written on 23.12.2013

Interview: Pedro Ferraz da Costa, President, Iberfar, Portugal

iberfar-photo.jpgPedro Ferraz da Costa, CMO Iberfar’s president, discusses generic competition in Portugal, his company’s expansion into Angola and southern Africa, and the company’s competitive advantages with its various subsidiaries.

There is some debate whether or not the Portuguese market is a predictable market. From your experience, what is the market’s predictability?

In terms of public finance, the National Health Service (NHS) is unsustainable. It was easy to predict that the government would take every possible measure to reduce expenditure. On the other hand, there are evaluations from the courts that have revised public accounts indicating that money is not very well used. For me it was not a surprise that government would act violently to reduce prices and curb consumption, which was excessive in many cases. Too many drugs have been prescribed and price levels have been very high, as in many EU countries. Prices in other continents are much lower. But companies need time to adapt, and Portugal’s difficulty is that its labor laws are very rigid. It was a painful process for companies and in the majority of cases the first measure possible was to fire younger people and keep the older generation, which is not sustainable for the future.

In 2003, generic competition was introduced in Portugal. Generic products were priced around 65 percent of the original product, which was very high, although this is the norm throughout Europe. Today, many important drugs are priced so low that generic producers in Portugal have enormous difficulty in competing. Now generics are a commodity produced worldwide. Companies were not adapted to that. As a consequence, the balance sheets of companies have been degraded, financial resources are shorter, and future investments become more difficult.

As a CMO, Iberfar used to produce small batches for the internal market, and we have been trying since 2005 to switch to bigger batches, at least in the European market. Change has been slow. There are so many regulatory rigidities that even if we are more competitive the prospect of having to change registration in every individual European country is not an incentive for companies selling products. Iberfar could never produce such a reduction that would incentive its clients to change registration. If you have solid market share this is less of an issue; but if you have to gain market share it takes much time.

Where is Iberfar most active today?

The company has certainly adapted over the years, but our fastest area of growth today is in Angola where we have a 140-person operation with $40 million turnover, a partnership with two other companies, and a 20 percent growth rate. There are huge opportunities, and it is predictable. The government is trying to expand healthcare to a bigger part of the population and it is working. The price level and margins are very high, so it is a healthy business with expansion possibilities. From Angola we think we can build up an operation that would cover southern Africa.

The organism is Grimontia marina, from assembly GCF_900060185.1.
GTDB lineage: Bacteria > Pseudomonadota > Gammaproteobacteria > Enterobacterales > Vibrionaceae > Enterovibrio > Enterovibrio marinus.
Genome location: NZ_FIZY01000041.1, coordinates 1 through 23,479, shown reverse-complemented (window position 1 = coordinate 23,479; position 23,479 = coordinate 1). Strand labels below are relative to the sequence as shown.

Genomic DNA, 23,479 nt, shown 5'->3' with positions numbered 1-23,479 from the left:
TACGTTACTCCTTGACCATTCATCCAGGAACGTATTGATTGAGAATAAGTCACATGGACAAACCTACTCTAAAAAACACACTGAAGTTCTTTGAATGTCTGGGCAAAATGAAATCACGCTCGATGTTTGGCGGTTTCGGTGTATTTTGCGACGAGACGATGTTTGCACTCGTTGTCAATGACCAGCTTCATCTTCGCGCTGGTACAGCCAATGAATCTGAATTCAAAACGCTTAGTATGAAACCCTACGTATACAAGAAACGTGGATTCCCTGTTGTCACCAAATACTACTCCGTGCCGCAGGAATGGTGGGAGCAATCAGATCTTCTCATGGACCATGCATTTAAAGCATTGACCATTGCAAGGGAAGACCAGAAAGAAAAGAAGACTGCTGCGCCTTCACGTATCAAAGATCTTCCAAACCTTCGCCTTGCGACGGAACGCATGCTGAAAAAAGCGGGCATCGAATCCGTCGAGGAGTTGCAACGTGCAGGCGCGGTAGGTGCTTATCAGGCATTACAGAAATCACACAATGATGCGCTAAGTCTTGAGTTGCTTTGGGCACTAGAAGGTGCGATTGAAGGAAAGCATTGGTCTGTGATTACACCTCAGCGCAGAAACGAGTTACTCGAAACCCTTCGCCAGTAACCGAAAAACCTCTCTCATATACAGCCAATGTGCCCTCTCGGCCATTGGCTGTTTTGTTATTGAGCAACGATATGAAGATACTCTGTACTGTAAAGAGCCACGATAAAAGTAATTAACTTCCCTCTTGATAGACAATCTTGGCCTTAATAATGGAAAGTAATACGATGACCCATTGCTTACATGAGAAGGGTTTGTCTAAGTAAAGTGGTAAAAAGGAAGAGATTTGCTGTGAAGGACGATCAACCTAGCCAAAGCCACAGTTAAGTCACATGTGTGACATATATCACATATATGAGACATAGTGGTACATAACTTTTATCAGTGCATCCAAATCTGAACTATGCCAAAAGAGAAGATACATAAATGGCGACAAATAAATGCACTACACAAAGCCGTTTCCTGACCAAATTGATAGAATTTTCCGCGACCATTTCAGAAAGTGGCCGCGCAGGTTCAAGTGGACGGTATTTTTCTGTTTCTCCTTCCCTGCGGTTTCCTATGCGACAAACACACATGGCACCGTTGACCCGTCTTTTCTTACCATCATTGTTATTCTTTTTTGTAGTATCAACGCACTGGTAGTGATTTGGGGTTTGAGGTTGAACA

What is your general internationalization strategy?

We do not think we have the size to make more than one bet, thus our emphasis is in Angola. We could expand from Angola to other places, using products adapted to individual local needs. For instance, pediatrics is very important, especially in Angola where the birth rate is 5.8 children per family. From there we could build up in other southern African countries, although we would have to work with prices far below the EU level. However, we realized that we could use suppliers from developing countries to import to Angola.

Everything in Portugal is organized to be expensive. It is difficult to conceive that we can keep the same number of pharmacies and quality of service. Europe will now be forced to invent new distribution systems that are more economic, mainly for long term therapies and to make the best use of the money. The situation is still very tense between different players. There were almost no relations between the pharmaceutical association and pharmacist association here for more than 20 years because of differing opinions on what was best. We need more cooperation to find more economic arrangements to provide good service to consumers at an affordable price.

Could manufacturing be an engine for economic recovery?

Manufacturing has decreased so much that it is difficult to know if it will play a national role. Portugal is reduced to five factories now, employing only 1,000 people. We will therefore build up on a small basis. However, for manufacturing I believe that the Portuguese can be the “Germans of the South”: predictable, on time, according to the rules, and cheaper. We have very good workers; although many older workers did not have much professional training. The only way Portugal can modernize operations is to grow sufficiently and hire many new people, which will also make the country more competitive.